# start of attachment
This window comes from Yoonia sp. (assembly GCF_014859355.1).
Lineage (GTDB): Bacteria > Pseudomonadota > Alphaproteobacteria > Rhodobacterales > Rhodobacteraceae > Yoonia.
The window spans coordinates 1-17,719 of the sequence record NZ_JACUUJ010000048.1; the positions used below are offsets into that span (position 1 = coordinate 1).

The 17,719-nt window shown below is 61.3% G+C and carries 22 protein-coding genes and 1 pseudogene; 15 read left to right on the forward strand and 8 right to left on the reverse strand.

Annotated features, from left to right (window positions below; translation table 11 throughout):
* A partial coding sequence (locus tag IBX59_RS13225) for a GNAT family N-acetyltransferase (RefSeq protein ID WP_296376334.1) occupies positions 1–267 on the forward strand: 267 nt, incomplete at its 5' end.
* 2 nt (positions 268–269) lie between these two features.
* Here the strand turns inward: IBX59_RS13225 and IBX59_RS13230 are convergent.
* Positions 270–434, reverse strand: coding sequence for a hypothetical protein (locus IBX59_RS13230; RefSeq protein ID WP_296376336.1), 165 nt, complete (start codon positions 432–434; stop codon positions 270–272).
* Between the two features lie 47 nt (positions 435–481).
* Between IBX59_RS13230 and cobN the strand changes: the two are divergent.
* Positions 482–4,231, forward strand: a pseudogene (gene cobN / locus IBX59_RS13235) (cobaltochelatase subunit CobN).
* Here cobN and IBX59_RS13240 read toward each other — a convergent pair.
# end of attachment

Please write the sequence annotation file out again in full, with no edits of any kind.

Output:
This window comes from Yoonia sp. (assembly GCF_014859355.1).
Lineage (GTDB): Bacteria > Pseudomonadota > Alphaproteobacteria > Rhodobacterales > Rhodobacteraceae > Yoonia.
The window spans coordinates 1-17,719 of the sequence record NZ_JACUUJ010000048.1; the positions used below are offsets into that span (position 1 = coordinate 1).

The 17,719-nt window shown below is 61.3% G+C and carries 22 protein-coding genes and 1 pseudogene; 15 read left to right on the forward strand and 8 right to left on the reverse strand.

Annotated features, from left to right (window positions below; translation table 11 throughout):
* A partial coding sequence (locus tag IBX59_RS13225) for a GNAT family N-acetyltransferase (RefSeq protein ID WP_296376334.1) occupies positions 1–267 on the forward strand: 267 nt, incomplete at its 5' end.
* 2 nt (positions 268–269) lie between these two features.
* Here the strand turns inward: IBX59_RS13225 and IBX59_RS13230 are convergent.
* Positions 270–434, reverse strand: coding sequence for a hypothetical protein (locus IBX59_RS13230; RefSeq protein ID WP_296376336.1), 165 nt, complete (start codon positions 432–434; stop codon positions 270–272).
* Between the two features lie 47 nt (positions 435–481).
* Between IBX59_RS13230 and cobN the strand changes: the two are divergent.
* Positions 482–4,231, forward strand: a pseudogene (gene cobN / locus IBX59_RS13235) (cobaltochelatase subunit CobN).
* Here cobN and IBX59_RS13240 read toward each other — a convergent pair.